1.14 showing Indo-European and Semitic prisoners. In contrast, the typically negroid features of the pharaohs (Narmer, first dynasty, the actual founder of the Pharaonic line; Zoser, third dynasty, by whose time all the technological elements of the Egyptian civilization were already in evidence; Cheops, the builder of the Great Pyramid, a Cameroon type,18 Menthuhotep, founder of the eleventh dynasty, very black,19 Sesostris 1; Queen Ahmosis Nefertari; and Amenhophis I) show that all classes of Egyptian society belong to the same black race.

Pls 1.15 and 1.16, showing the Indo-European and Semitic types, have been included deliberately to contrast them with the quite dissimilar physiognomies of the black pharaohs and to demonstrate clearly
that there is no trace of either of the first two types in the whole line of Pharaohs if we exclude the foreign Libyan and Ptolemaic dynasties.

It is usual to contrast the negresses on the tomb of Horemheb with the Egyptian type also shown. This contrast is surely a false one; it is social and not ethnic and there is as much difference between an
aristocratic Senegalese lady from Dakar and those antique African peasant women with their horny hands and splay feet as between the latter and an Egyptian lady of the cities of antiquity.

There are two variants of the black race: (a) straight-haired, represented in Asia by the Dravidians and in Africa by the Nubians and the Tubbou or Tedda, all three with jet-black skins; (b) the kinky-haired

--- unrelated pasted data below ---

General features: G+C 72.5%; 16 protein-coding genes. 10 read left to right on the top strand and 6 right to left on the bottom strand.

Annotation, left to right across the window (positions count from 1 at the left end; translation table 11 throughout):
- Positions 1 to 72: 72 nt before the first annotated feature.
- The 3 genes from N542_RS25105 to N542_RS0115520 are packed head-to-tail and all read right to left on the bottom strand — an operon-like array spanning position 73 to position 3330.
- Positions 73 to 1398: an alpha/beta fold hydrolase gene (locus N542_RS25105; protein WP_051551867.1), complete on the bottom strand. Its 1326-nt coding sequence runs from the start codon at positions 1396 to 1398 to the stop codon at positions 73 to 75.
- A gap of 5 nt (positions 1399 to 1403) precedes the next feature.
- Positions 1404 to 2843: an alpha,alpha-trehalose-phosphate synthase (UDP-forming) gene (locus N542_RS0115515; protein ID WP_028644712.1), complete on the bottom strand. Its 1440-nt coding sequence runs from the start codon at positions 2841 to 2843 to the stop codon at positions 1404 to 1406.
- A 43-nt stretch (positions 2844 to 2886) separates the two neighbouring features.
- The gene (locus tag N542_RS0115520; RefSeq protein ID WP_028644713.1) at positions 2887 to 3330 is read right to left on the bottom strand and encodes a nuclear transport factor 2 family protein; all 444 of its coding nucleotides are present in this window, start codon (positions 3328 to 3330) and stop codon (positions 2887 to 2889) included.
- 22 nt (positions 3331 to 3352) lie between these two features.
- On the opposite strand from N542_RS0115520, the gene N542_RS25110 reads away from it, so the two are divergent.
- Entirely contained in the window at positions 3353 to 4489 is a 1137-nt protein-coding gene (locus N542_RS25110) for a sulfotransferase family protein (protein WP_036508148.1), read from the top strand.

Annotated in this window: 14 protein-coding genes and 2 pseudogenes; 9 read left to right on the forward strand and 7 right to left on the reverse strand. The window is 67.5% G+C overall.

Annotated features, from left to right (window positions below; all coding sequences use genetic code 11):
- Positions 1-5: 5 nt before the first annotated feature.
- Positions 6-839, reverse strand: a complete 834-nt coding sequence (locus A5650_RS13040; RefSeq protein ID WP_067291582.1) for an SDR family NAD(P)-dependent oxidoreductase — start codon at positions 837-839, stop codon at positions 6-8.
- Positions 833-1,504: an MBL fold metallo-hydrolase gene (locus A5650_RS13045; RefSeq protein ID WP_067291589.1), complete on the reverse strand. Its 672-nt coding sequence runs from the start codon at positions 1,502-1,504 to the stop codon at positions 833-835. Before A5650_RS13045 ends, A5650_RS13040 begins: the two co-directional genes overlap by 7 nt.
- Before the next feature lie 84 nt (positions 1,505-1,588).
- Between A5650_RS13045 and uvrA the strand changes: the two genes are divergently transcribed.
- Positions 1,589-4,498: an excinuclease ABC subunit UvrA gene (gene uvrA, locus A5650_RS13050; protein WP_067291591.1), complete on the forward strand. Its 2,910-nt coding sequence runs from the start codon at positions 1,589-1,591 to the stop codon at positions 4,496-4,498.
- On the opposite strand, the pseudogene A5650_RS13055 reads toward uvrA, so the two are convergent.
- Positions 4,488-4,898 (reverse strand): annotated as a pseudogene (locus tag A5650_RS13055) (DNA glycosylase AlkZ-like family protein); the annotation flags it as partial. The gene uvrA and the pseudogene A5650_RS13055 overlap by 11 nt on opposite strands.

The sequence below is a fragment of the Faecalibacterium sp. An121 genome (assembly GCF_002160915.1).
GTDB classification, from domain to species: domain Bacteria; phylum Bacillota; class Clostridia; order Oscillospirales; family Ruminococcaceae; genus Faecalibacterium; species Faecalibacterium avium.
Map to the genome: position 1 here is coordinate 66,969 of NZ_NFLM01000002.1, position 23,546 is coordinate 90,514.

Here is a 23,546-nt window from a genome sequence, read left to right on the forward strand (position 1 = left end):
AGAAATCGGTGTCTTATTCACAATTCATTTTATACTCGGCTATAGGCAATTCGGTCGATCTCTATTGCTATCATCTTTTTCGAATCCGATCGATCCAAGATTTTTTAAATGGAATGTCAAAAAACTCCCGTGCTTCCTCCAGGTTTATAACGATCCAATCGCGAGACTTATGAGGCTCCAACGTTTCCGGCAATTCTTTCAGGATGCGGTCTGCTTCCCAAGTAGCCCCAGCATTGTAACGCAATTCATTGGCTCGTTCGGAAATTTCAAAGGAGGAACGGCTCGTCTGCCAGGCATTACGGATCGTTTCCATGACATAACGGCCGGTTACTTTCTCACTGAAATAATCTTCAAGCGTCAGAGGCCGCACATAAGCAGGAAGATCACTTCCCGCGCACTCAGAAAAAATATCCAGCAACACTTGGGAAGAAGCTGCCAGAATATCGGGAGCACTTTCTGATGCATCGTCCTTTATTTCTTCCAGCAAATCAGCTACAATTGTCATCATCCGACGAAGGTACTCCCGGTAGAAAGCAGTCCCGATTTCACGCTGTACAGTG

blacks of the Equatorial regions. Both types entered into the composition of the Egyptian population.

Melanin Dosage Test

In practice it is possible to determine directly the skin colour and hence the ethnic affiliations of the ancient Egyptians by microscopic analysis in the laboratory; I doubt if the sagacity of the researchers who have studied the question has overlooked the possibility.

Melanin (eumelanin), the chemical body responsible for skin pigmentation, is, broadly speaking, insoluble and is preserved for millions of years in the skins of fossil animals.20 There is thus all the more
reason for it to be readily recoverable in the skins of Egyptian mummies, despite a tenacious legend that the skin of mummies, tainted by the embalming material, is no longer susceptible of any analysis.21 Although the epidermis is the main site of the melanin, the melanocytes penetrating the derm at the boundary between it and the epidermis, even where the latter has mostly been destroyed by the embalming materials, show a melanin level which is non-existent in the white-skinned races. The samples I myself analyzed were taken in the physical anthropology laboratory of the Mus’ee de ‘Homme in Paris off the mummies from the Marietta excavations in Egypt.22 The same method is perfectly suitable for use on the royal mummies of Thutmoses III, Seti I and Ramses II in the Cairo Museum, which are in an excel state of preservation. For two years past I have been vainly begging the curator of the Cairo Museum for similar samples to analyze. No more than a few square millimetres of skin would be required to mount a specimen, the preparations being a few um in thickness and lightened with ethyl benzoate. They can be studied by natural light or with ultra-violet lighting which renders the melanin grains fluorescent.